The U.S. Department of Labor recently reported that in 2005, 12.5 percent of wage and salary workers were union members, unchanged from 2004. The department’s Bureau of Labor Statistics found the membership rate has declined from a high of 20.1 percent in 1983, the first year for which comparable union data are available.

Some highlights from the 2005 data are:

  • Nearly 15.7 million wage and salary workers were union members in 2005.
  • Black workers were more likely to be union members than were white, Asian, or Hispanic workers.
  • Men were more likely than women to be union members.
  • Workers in the public sector had a union membership rate more than four times that of private-sector employees.

Demographic Characteristics of Union Members
In 2005, the union membership rate was higher for men (13.5 percent) than for women (11.3 percent). The gap between their rates has narrowed considerably since 1983, when the rate for men was 10 percentage points higher than the rate for women. This narrowing occurred because the union membership rate for men declined more rapidly than the rate for women over the period. Blacks were more likely to be union members (15.1 percent) than were whites (12.2 percent), Asians (11.2 percent), or Hispanics (10.4 percent). Among age groups, union membership rates were highest among workers 45 to 64 years old (16.5 percent) and were lowest among those ages 16 to 24 (4.6 percent). Full-time workers were more than twice as likely as part-time workers to be union members, 13.7 and 6.5 percent, respectively.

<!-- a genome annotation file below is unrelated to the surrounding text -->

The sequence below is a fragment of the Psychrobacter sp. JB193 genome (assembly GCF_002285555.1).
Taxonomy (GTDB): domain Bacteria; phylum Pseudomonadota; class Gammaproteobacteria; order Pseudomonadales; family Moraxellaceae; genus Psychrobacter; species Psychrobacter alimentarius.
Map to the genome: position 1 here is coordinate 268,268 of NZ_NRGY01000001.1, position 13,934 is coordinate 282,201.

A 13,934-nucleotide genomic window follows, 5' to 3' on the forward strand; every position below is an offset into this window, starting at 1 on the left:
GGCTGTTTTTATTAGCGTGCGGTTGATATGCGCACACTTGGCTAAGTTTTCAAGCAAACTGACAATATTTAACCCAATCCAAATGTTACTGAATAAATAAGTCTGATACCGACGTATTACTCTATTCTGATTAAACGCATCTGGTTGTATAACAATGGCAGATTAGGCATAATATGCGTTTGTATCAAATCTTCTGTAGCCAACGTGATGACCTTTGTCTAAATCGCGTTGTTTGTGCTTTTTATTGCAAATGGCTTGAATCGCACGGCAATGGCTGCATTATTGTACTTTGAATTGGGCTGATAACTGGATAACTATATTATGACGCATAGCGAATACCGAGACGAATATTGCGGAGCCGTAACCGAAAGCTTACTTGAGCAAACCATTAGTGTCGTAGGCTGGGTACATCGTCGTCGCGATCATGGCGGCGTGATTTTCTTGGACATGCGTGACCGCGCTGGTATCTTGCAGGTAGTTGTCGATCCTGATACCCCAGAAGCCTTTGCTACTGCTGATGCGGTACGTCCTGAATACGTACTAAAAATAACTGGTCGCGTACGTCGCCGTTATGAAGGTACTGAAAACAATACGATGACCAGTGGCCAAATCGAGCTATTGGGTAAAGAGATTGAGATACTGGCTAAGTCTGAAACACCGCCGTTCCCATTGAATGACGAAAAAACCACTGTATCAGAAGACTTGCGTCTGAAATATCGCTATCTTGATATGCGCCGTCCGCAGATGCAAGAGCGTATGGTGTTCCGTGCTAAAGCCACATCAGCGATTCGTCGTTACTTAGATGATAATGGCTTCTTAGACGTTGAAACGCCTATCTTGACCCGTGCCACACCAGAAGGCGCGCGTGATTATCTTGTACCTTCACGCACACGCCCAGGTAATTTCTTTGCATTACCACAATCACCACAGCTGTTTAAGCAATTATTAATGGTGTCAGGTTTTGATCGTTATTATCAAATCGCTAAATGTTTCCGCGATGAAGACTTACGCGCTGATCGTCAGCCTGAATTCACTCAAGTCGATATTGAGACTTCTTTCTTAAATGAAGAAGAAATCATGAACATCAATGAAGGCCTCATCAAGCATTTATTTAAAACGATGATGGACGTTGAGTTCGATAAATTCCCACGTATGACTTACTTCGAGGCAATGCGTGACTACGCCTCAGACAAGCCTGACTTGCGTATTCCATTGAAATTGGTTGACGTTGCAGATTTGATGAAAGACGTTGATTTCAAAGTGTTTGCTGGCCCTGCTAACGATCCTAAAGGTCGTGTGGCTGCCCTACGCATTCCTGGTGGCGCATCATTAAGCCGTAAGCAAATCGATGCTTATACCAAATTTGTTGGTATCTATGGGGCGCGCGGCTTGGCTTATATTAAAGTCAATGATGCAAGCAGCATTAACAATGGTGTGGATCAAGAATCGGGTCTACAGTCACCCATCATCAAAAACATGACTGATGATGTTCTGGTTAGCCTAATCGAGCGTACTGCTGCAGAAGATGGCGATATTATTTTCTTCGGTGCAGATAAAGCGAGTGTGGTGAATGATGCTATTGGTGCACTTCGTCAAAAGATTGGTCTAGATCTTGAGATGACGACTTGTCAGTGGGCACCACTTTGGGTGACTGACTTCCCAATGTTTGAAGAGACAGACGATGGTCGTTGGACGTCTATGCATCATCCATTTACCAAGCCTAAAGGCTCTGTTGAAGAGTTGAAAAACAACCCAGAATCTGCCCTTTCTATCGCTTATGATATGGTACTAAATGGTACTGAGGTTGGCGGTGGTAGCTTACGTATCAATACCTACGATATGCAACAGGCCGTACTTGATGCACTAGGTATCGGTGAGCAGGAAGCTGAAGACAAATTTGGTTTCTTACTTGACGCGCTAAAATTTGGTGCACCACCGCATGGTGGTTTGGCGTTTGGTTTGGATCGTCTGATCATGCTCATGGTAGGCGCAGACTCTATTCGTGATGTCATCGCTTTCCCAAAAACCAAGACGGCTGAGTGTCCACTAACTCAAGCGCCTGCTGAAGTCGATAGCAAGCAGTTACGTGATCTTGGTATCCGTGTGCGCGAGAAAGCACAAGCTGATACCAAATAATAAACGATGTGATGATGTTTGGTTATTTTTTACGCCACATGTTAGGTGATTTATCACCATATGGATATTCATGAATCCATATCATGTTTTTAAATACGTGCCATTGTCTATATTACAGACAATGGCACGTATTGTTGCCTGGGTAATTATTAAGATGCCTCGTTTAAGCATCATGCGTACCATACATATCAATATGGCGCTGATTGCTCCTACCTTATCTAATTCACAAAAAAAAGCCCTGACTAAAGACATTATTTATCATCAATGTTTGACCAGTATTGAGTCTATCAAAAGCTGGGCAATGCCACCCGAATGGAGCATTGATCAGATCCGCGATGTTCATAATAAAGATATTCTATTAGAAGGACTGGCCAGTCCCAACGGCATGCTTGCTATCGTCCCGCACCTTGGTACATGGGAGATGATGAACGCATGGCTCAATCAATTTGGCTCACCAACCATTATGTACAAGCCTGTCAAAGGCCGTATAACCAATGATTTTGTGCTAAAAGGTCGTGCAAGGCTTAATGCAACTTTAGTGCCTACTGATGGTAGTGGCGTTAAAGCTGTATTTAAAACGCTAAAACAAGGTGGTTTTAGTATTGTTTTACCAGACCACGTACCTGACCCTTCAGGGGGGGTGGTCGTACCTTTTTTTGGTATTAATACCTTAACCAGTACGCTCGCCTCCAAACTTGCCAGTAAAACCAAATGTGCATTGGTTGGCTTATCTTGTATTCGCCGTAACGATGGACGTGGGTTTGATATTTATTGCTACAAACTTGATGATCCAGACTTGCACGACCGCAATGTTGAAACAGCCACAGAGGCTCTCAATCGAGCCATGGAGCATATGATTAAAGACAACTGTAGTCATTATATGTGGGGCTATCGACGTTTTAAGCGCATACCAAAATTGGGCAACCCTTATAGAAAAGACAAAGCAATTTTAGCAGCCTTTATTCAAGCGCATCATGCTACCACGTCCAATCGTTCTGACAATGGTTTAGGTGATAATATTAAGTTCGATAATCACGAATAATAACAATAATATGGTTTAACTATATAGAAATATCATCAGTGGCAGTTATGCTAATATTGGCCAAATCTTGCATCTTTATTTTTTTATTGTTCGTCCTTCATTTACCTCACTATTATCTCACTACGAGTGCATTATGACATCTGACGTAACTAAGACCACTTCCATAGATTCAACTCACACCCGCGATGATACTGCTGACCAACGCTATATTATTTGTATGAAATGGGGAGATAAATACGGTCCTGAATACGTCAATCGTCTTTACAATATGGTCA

In 2005, full-time wage and salary workers who were union members had median usual weekly earnings of $801, compared with a median of $622 for wage and salary workers who were not represented by unions. The difference reflects a variety of influences in addition to coverage by a collective bargaining agreement, including variations in the distributions of union members and nonunion employees by occupation, industry, firm size, or geographic region.